Poland has been on a remarkable economic journey in recent years. Following 45 years of communism, all business sectors have been undergoing profound change, at varying speeds.
Starting in the early 1990s, Poland has made a rapid and efficient transition from a collective economy to a market economy, accepting the immediate social consequences of such a great upheaval. The measures put in place to combat the hyperinflation that was threatening to ruin the country put Poland on the path to progress and growth and helped to lay the ground for the negotiations towards joining the European Union which were opened in 1994.
Since becoming a member of the EU on 1 May 2004, Poland has been one of Europe s most dynamic economies and has moreover proved resilient in the face of external shocks. This was in fact the only EU Member State not to suffer a marked recession during the 2008- 2010 financial and economic crisis.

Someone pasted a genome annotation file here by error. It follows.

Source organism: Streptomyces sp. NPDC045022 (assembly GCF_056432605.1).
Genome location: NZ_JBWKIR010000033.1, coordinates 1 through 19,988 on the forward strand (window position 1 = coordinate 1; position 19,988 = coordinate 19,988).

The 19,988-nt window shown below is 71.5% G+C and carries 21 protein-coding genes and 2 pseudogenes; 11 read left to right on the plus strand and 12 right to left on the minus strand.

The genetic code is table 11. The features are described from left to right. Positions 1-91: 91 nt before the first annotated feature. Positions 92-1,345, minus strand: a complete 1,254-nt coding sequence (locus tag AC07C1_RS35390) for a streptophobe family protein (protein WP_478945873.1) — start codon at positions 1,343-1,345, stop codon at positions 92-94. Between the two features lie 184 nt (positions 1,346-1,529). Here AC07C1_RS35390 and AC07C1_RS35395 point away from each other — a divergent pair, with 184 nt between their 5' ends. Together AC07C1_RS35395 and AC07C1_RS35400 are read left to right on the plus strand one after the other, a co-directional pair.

A number of factors have contributed to this success, not least the availability of a skilled workforce coupled with relatively low labour costs. Moreover, the European structural funds allocated to Poland have been used to good effect in creating or modernising basic infrastructure, including the motorways and railways that are of great importance to an economy becoming increasingly integrated with other EU countries.
The banking sector has also played its part in the process. Since the mid-1990s, banks have undergone a thorough restructuring, characterised by both a privatisation drive and the involvement of foreign investors in restoring banks in difficulty to health. This consis- tent policy pursued by the Central Bank and the Polish financial supervision authority KNF has led to the establishment of a diverse banking infrastructure able to generate optimal solutions for financing growth and helping to meet customers aspirations. During this period, banks have also seen their solvency and liquidity significantly strengthened.
Today Poland is moving into a new phase in its development. In order to meet the nation s aspirations going forward, it will be vital to pursue an economic model able to support further growth when labour costs become less attractive and the availability of the cur- rently abundant EU community funds diminishes. This will involve mobilising financial resources so as to enable the country to produce goods and services with higher added value, based on greater innovation and greater internationalisation of Polish companies.